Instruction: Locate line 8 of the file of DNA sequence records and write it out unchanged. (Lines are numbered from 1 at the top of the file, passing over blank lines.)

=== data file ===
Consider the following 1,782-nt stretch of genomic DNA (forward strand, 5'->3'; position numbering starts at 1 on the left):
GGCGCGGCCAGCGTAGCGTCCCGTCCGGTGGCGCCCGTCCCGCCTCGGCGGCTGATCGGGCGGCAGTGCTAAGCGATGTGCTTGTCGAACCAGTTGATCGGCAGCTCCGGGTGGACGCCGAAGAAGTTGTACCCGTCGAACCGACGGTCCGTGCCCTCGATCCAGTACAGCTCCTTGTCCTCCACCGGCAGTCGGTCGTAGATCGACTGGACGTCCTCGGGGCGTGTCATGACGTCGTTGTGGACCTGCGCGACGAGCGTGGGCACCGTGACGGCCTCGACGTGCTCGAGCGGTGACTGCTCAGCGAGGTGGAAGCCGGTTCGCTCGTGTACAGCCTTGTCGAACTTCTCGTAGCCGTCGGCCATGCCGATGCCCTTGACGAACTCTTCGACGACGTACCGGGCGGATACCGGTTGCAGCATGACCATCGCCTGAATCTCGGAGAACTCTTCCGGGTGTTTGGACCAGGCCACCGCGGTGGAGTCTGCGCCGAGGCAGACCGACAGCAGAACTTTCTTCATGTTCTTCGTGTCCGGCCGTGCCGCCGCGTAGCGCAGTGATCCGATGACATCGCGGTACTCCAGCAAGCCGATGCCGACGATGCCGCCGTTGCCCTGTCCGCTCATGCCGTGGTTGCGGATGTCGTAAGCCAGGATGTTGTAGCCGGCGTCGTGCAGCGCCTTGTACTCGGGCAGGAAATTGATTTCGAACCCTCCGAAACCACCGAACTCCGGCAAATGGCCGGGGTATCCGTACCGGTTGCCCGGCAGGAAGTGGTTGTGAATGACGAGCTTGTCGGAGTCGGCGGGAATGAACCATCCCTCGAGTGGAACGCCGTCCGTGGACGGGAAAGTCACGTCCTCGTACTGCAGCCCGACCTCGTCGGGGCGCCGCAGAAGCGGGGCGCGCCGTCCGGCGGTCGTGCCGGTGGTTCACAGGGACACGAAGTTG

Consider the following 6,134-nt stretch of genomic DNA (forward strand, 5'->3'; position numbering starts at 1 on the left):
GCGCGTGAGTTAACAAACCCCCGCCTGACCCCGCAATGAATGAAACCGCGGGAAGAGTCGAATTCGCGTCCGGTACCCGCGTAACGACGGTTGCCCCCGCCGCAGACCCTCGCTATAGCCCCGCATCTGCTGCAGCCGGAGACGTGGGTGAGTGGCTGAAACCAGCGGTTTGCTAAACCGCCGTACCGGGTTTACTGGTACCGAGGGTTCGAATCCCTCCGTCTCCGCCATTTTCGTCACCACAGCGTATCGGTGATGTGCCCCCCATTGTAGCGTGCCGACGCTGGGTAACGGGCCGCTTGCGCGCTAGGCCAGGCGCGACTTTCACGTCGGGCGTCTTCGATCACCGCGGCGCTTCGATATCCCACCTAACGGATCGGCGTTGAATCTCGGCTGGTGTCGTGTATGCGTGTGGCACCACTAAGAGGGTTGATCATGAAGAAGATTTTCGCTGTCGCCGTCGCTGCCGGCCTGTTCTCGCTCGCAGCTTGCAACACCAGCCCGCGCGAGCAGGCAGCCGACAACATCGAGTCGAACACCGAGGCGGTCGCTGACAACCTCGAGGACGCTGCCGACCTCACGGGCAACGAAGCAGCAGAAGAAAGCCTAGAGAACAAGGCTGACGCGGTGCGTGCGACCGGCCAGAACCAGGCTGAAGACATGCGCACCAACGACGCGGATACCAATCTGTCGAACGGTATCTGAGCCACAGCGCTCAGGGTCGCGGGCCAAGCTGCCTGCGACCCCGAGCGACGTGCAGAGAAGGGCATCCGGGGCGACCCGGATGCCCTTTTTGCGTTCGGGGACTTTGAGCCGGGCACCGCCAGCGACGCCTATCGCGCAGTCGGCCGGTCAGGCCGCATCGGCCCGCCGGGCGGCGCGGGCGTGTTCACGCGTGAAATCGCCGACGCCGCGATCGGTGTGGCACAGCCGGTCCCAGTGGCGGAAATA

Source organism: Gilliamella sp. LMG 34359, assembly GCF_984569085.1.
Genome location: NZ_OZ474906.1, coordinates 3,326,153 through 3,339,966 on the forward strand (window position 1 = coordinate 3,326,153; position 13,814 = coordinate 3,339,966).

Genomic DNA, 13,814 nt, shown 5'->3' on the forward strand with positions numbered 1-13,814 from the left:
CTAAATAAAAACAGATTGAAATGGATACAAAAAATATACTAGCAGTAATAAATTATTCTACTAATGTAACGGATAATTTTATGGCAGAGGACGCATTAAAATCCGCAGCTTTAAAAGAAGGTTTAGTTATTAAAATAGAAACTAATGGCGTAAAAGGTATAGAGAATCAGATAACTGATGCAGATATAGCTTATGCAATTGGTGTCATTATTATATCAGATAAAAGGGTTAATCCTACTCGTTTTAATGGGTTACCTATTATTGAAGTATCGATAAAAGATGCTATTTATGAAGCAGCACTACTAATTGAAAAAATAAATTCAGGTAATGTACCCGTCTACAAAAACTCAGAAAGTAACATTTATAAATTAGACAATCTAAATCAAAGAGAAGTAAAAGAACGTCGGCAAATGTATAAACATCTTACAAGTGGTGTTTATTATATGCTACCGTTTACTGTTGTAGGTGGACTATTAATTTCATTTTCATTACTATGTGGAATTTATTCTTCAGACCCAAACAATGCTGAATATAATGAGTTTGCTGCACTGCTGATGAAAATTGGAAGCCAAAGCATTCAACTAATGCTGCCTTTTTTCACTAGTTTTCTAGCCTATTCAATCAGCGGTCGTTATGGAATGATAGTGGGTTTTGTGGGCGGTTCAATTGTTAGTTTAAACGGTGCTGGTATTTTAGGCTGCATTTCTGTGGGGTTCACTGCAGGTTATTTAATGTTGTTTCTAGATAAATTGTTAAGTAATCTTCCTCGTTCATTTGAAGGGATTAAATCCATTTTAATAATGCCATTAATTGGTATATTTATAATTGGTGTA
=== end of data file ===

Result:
CTAAATAAAAACAGATTGAAATGGATACAAAAAATATACTAGCAGTAATAAATTATTCTACTAATGTAACGGATAATTTTATGGCAGAGGACGCATTAAAATCCGCAGCTTTAAAAGAAGGTTTAGTTATTAAAATAGAAACTAATGGCGTAAAAGGTATAGAGAATCAGATAACTGATGCAGATATAGCTTATGCAATTGGTGTCATTATTATATCAGATAAAAGGGTTAATCCTACTCGTTTTAATGGGTTACCTATTATTGAAGTATCGATAAAAGATGCTATTTATGAAGCAGCACTACTAATTGAAAAAATAAATTCAGGTAATGTACCCGTCTACAAAAACTCAGAAAGTAACATTTATAAATTAGACAATCTAAATCAAAGAGAAGTAAAAGAACGTCGGCAAATGTATAAACATCTTACAAGTGGTGTTTATTATATGCTACCGTTTACTGTTGTAGGTGGACTATTAATTTCATTTTCATTACTATGTGGAATTTATTCTTCAGACCCAAACAATGCTGAATATAATGAGTTTGCTGCACTGCTGATGAAAATTGGAAGCCAAAGCATTCAACTAATGCTGCCTTTTTTCACTAGTTTTCTAGCCTATTCAATCAGCGGTCGTTATGGAATGATAGTGGGTTTTGTGGGCGGTTCAATTGTTAGTTTAAACGGTGCTGGTATTTTAGGCTGCATTTCTGTGGGGTTCACTGCAGGTTATTTAATGTTGTTTCTAGATAAATTGTTAAGTAATCTTCCTCGTTCATTTGAAGGGATTAAATCCATTTTAATAATGCCATTAATTGGTATATTTATAATTGGTGTA